Conversations around India’s recording of COVID-related fatalities have been reignited by recent international reports that have suggested that India’s actual COVID body count might be ten times as much as what the official figures reveal. Last week, in the backdrop of Chennai recording a surge in COVID-related deaths, it was reported that crematoriums and burial grounds in the city were being overburdened. Subsequently, Chief Minister MK Stalin had also instructed his officers to present a true picture of COVID fatalities and not resort to fudging any data.
Even under normal circumstances, experts have suggested that owing to the nation’s heavily underfunded public healthcare infrastructure, just about 86 per cent of nationwide deaths make it to the official registration in government systems. And the number of fatalities that are offered an official cause of death, which are essentially cleared by a doctor, amount to just about 22 per cent. In the backdrop of such statistics, when a pandemic-like situation emerges, it might be anyone’s guess as to how many fatalities go under the radar.
According to Ramanan Laxminarayan, the Director of the Centre for Disease Dynamics, Economics and Policy, in 2020, it was estimated that just one in 30 infections were being detected by testing, which in turn proved that the reported cases are a serious underestimation of true infections. Disparities were reflected in Gujarat’s reported fatalities as well. In the middle of April, fatalities on a single day as reported by the State health bulletin, were 78. However, data from seven cities in the state confirmed that as many as 689 bodies were either cremated or buried as per COVID protocols on that day. A similar situation was reported in Uttar Pradesh. Health officials last month said they had recorded 68 deaths across the entire state in one day – and a newspaper report about Lucknow the very same day, quoted on an official who recorded 98 COVID funerals in Lucknow alone. In the case of Bhopal, in Madhya Pradesh, over a period of 13 days last month, the city officials reported 41 COVID related deaths. However, cremation and burial grounds during the same period have witnessed as many as 1,000 interments.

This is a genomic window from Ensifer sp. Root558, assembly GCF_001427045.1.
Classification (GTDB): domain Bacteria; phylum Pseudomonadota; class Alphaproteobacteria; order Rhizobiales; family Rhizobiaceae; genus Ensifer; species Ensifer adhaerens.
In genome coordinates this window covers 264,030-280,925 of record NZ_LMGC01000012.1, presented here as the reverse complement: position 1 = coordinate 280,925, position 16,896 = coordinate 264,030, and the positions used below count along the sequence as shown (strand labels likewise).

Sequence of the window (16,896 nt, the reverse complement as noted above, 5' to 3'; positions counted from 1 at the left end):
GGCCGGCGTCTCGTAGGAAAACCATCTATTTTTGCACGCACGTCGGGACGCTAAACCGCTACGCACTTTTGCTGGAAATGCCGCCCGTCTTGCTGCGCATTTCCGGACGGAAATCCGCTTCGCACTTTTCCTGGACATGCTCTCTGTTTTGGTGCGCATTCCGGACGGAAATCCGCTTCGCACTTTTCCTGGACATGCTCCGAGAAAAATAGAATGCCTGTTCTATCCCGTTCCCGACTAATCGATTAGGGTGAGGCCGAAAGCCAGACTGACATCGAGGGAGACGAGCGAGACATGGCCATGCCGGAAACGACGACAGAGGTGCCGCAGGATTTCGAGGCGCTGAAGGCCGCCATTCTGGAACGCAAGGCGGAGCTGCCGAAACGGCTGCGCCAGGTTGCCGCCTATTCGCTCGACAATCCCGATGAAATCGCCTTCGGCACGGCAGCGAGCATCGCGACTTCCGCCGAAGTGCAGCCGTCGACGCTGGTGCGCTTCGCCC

As per stakeholders in the healthcare policy space, the phenomenon of underreporting is not endemic to India. Even in the US, during the early days of the pandemic, New York was called out for under-reporting its nursing home deaths by a few thousand. These numbers were finally added to the tally in February 2021, which pushed up the deaths of nursing home residents from 8,500 to 15,000. Here in India, there is an acute need for a reliable death registration system. As a fallback, the government has introduced an Integrated Disease Surveillance Program (IDSP) that collects data on COVID cases and deaths from testing laboratories and hospitals pan India. The flip side is that there is no way of tracking deaths outside hospitals, a problem amplified during the second wave when many are succumbing to the disease at homes or en route to hospitals.
Though one may argue that actual numbers are being suppressed to prevent panic, a troubling consequence of missing deaths is that one can no longer reliably use fatality data to estimate total infections. Without good data, accurate projections are impossible, making it difficult to gauge the true state of the pandemic, a situation that will leave the government unprepared and ill-equipped to continue its battle against COVID in the long run.